The State Coroner has identified 66 victims of Victoria’s deadly bushfires.
The figure was announced on the day Marysville residents returned to their homes, and police declared they had finished their search for human remains in bushfire-affected areas. In a separate development, the Red Cross said yesterday it would close its bushfire appeal on April 17, after raising more than $250 million so far and anticipating a higher final figure.
Yesterday the coroner, Judge Jennifer Coates, said families of the 66 had been told about the identification. She said remains were being returned to the families, and ongoing support provided.
Assistant Commissioner Kieran Walshe said police were “comfortable’ that all human remains from the bushfires had been located and recovered. “We will be in a position at some point a little bit further on to make a statement (about) the final death toll,” he said.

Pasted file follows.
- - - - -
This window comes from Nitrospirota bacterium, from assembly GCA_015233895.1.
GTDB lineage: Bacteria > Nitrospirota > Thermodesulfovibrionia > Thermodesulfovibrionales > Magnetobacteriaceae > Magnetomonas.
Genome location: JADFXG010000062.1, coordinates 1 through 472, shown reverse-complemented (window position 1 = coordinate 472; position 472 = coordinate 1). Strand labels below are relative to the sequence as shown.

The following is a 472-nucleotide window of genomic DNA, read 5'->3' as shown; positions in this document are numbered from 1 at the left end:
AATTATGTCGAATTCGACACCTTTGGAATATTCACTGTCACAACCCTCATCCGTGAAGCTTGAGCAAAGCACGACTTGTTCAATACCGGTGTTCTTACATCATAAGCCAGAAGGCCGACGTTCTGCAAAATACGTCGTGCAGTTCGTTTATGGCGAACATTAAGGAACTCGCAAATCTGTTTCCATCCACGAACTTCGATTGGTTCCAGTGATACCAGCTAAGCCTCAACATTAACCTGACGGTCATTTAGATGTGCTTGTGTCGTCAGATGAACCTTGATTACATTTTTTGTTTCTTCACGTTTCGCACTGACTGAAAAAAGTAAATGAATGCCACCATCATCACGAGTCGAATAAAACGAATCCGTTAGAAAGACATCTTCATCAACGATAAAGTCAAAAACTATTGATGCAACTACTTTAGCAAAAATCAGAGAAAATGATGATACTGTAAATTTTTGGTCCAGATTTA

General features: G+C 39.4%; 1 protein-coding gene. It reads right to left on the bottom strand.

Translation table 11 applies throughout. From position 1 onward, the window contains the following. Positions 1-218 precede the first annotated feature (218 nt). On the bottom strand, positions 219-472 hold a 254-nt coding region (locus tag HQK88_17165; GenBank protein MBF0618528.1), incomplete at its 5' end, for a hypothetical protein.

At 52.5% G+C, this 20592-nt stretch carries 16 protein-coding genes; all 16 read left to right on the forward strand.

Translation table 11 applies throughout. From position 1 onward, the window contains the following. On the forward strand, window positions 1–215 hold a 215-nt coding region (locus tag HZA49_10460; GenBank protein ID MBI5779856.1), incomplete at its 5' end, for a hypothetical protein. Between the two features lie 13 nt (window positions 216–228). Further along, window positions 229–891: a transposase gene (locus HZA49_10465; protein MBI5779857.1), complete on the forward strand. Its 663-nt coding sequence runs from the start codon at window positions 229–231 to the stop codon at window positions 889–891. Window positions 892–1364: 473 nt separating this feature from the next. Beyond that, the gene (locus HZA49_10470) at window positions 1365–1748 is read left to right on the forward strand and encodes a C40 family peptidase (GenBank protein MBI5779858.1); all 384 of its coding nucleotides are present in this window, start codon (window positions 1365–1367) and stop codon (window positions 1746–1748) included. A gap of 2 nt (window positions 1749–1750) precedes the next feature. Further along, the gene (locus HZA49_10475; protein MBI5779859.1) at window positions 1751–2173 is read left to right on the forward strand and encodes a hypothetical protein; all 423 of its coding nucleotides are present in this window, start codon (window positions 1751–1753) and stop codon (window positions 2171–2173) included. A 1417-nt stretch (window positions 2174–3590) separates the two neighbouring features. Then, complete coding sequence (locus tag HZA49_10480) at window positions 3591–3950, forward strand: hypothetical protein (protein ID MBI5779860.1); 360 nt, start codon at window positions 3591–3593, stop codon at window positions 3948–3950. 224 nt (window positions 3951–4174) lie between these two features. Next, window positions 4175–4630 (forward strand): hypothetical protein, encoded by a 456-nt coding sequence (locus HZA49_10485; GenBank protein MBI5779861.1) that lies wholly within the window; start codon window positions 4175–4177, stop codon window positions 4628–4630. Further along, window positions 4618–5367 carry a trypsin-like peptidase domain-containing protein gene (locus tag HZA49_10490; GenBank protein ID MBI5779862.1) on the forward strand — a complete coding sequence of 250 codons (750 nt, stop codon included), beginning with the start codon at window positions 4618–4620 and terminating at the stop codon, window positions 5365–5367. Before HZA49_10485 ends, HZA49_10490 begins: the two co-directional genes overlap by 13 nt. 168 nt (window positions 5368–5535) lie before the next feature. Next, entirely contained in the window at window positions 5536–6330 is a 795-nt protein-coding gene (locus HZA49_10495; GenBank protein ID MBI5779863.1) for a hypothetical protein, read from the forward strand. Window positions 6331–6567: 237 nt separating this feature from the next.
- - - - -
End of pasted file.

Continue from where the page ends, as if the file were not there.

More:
The toll stands at 210, including 45 from Marysville, which was opened yesterday to residents six weeks after the February 7 blaze that devastated the town. Mr Walshe said investigations about the cause of the blaze were continuing.
He said surveyors from Murrindindi Shire Council were assessing the safety of buildings and roads, and the public would be kept out of the town, possibly until next week.
A public meeting today would inform Marysville residents about protecting themselves while back at their properties.
Shire council chief executive officer Mark Henderson yesterday raised the prospect of a longer exclusion for the public. He said residents had asked for two weekends of privacy, and said surveyors had a busy schedule.
Red Cross chief Robert Tickner said bushfire fund-raisers would have until June 30 to send in money collected or register their intent to transfer funds after that date. Those planning fund-raising activities after April 17 should call the Red Cross on 1800 811 700 before proceeding.
Yesterday, Marysville property owner Madeleine Love, who has campaigned for residents to return to the town, said it was amazing and phenomenal to be back.
She said there was little left of the 1950s house that she and her family had loved.
Asked if she would rebuild, she replied: “Oh, definitely I belong here. I don’t know when I will ever break that bond.”